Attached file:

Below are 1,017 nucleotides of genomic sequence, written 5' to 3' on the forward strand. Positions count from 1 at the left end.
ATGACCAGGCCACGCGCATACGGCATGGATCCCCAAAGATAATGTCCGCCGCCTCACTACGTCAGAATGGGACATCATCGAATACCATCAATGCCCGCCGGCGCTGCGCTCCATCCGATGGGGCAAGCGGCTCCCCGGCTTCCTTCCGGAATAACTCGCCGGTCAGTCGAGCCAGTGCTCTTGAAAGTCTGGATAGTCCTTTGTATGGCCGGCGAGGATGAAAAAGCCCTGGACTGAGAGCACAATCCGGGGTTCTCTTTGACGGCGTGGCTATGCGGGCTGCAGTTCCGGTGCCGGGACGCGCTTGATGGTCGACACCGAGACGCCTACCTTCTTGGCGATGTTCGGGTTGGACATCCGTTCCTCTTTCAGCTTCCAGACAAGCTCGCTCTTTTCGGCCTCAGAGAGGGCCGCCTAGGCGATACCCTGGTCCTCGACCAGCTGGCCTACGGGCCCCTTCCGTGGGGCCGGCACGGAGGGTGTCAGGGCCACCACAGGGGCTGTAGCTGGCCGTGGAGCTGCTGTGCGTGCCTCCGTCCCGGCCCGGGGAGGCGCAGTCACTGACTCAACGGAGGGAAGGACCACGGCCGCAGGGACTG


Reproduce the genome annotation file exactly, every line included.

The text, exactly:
Below are 1,017 nucleotides of genomic sequence, written 5' to 3' on the forward strand. Positions count from 1 at the left end.
ATGACCAGGCCACGCGCATACGGCATGGATCCCCAAAGATAATGTCCGCCGCCTCACTACGTCAGAATGGGACATCATCGAATACCATCAATGCCCGCCGGCGCTGCGCTCCATCCGATGGGGCAAGCGGCTCCCCGGCTTCCTTCCGGAATAACTCGCCGGTCAGTCGAGCCAGTGCTCTTGAAAGTCTGGATAGTCCTTTGTATGGCCGGCGAGGATGAAAAAGCCCTGGACTGAGAGCACAATCCGGGGTTCTCTTTGACGGCGTGGCTATGCGGGCTGCAGTTCCGGTGCCGGGACGCGCTTGATGGTCGACACCGAGACGCCTACCTTCTTGGCGATGTTCGGGTTGGACATCCGTTCCTCTTTCAGCTTCCAGACAAGCTCGCTCTTTTCGGCCTCAGAGAGGGCCGCCTAGGCGATACCCTGGTCCTCGACCAGCTGGCCTACGGGCCCCTTCCGTGGGGCCGGCACGGAGGGTGTCAGGGCCACCACAGGGGCTGTAGCTGGCCGTGGAGCTGCTGTGCGTGCCTCCGTCCCGGCCCGGGGAGGCGCAGTCACTGACTCAACGGAGGGAAGGACCACGGCCGCAGGGACTG